In this series, we’ll be hiking the burger trail to find the latest, greatest and most delicious burgers in Milwaukee. Click here for an explanation of the criteria used to rate each burger. Where have we been? Check out the complete catalog of burger reviews here.
2643 S Kinnickinnic Ave.
Bay View is like a comfort food cloister. Whether it’s creative small plates at Odd Duck, Korean Fried Chicken at Lazy Susan, or that impossibly delicious crab bucatini at Goodkind, it’s tough to indulge in a meal in the BV without letting out a long, lingering sigh of satisfaction.
Among the places where you can do just that is Honeypie Cafe, an unfussy little diner of a spot that not only produces delicious, comforting main dishes, but also a daily menu of desserts that are nearly always worth the calorie count.
It’s been a while since I’ve indulged in the pork fries, a plate of biscuits and gravy or a dinner entree like the chicken and biscuit pie. But it’s been even longer since I’ve had the burger. So I rectified that late last week, bringing you a full report.
The house burger features ground brisket patties, American cheese, tomato, bacon, caramelized onions, spicy mayo, sunny egg, brioche bun and a side of fries ($14).
We do, indeed, eat with our eyes. And this burger provides a feast for your peepers. From the cheese glazed burger and bacon still shiny with fat to the strategically tipped bun which showcases the glistening beauty of a perfectly cooked sunnyside-up egg.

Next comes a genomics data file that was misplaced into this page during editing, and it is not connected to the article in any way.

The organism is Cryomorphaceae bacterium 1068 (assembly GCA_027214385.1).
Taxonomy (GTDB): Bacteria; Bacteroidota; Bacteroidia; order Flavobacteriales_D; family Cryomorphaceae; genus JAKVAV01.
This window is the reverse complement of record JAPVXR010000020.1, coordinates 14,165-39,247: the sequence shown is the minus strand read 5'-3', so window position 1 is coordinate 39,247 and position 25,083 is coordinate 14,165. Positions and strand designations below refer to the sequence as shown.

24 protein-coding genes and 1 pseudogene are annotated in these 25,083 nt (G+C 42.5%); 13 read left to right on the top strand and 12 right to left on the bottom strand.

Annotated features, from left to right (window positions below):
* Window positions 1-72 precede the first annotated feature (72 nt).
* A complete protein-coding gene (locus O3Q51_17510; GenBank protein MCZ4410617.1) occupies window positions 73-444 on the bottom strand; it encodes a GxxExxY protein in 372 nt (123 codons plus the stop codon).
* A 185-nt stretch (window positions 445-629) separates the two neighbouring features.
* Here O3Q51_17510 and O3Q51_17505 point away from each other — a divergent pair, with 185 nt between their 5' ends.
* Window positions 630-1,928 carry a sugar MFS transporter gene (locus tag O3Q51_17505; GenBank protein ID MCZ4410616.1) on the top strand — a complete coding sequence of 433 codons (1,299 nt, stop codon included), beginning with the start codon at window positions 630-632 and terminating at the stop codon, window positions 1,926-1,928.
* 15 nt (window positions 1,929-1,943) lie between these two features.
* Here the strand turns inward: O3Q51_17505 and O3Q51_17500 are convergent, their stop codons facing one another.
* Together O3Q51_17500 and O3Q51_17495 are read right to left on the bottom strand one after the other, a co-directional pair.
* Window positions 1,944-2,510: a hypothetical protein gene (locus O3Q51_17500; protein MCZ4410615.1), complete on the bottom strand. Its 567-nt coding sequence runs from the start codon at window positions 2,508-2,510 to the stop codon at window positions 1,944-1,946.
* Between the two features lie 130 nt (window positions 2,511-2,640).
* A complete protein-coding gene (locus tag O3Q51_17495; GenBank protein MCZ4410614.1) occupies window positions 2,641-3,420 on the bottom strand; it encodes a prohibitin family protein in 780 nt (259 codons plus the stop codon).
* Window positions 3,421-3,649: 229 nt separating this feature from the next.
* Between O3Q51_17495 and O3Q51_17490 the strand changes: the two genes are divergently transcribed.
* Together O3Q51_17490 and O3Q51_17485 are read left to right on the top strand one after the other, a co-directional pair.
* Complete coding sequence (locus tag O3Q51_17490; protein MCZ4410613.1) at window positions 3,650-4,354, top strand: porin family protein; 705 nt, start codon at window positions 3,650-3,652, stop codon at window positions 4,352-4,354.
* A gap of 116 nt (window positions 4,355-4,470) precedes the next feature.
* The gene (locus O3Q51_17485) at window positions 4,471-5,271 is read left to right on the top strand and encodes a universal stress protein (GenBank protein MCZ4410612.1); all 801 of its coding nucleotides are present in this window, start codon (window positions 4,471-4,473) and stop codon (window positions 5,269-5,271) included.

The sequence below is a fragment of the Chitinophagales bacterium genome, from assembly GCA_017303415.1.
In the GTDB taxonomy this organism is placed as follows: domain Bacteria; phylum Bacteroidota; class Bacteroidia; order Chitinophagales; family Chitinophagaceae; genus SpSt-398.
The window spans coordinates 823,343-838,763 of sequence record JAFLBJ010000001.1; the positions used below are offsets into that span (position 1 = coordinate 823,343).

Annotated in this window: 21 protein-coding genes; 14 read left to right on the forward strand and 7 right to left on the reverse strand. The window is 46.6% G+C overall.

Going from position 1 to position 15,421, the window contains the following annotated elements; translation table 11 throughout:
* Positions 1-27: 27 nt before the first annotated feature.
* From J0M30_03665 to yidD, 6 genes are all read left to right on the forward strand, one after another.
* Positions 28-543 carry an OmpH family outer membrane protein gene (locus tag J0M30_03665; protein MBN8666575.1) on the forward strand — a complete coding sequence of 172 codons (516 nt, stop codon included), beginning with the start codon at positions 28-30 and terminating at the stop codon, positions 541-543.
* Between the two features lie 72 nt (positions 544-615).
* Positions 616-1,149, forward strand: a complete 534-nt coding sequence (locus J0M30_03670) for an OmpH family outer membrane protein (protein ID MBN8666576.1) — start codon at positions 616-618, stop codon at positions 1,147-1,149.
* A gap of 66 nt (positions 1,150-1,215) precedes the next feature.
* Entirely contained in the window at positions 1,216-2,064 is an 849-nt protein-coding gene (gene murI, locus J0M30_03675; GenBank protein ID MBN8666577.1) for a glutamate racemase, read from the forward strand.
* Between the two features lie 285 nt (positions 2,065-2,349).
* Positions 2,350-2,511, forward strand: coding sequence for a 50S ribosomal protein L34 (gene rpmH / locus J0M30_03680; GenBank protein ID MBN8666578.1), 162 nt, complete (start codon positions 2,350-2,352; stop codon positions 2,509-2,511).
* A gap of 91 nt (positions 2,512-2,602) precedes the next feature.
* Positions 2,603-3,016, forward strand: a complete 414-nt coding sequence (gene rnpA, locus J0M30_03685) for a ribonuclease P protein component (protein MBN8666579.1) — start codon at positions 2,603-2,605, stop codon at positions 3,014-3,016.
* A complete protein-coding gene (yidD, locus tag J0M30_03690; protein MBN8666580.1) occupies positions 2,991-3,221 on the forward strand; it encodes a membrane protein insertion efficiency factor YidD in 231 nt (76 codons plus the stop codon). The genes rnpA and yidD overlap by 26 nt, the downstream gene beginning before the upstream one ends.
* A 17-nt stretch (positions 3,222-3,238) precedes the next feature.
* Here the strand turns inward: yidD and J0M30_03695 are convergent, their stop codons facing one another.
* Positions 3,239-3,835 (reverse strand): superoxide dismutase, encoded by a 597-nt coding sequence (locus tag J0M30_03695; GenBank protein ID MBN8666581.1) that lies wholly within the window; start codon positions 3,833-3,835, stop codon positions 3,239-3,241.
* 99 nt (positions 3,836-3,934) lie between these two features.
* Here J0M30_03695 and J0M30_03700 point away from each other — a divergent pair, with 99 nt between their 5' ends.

You’ll find brioche buns cradling countless burgers throughout the city. There’s good reason for that. It’s soft and pliable; it toasts up beautifully; and it brings with it a nice sweet, yeasty flavor. All of those things hold true for the House Burger for which the bun is an apt match.
It won’t prevent all those beautiful toppings from sliding around, making the sandwich nearly impossible to eat out of hand. But you’ll appreciate its sweet flavor as it soaks up the meat’s juices and a good percentage of the egg’s runny yolk.
Let’s talk for a moment about flavor; not every burger possesses what this one brings on in spades. I’ll attribute that not only to the natural meatiness of brisket, which beats the tastelessness of ground chuck by a mile, but also to the deft hands of the chef in seasoning the two small-but-mighty patties with a deft hand.
On occasion, I feel as if a burger is conspiring against me. Such was the case here. The toppings were delicious; and all were well executed. The bacon was flawlessly crisp. The cheese was melted beautifully, providing a cloak of umami that covered just about every surface of the burger. Caramelized onions were deeply browned and sweet; and the spicy mayo adds a pleasant, countering tang. Meanwhile, there was joy in pressing ever so gently down on the top of the bun and watching the gorgeous orangey-yellow yolk of the egg coat the toppings with a rich yellow gloss. But man, it was a mess to eat. A big, tasty, glorious mess.
There’s always room to scoff when the price of a burger rises above the $10 mark. But you’re paying for high-quality locally sourced ingredients here. Based on my experience, you’re also paying for some know-how when it comes to pulling off a delicious (if impossibly messy) burger. It’s worth it.
The Honeypie Cafe House Burger is a deliciously beautiful mess. Its biggest flaw is that it’s filling enough you might not have room for a slice of pie.
Honeypie Cafe is open daily from 9 a.m. to 9 p.m.; pie is served until 10 p.m.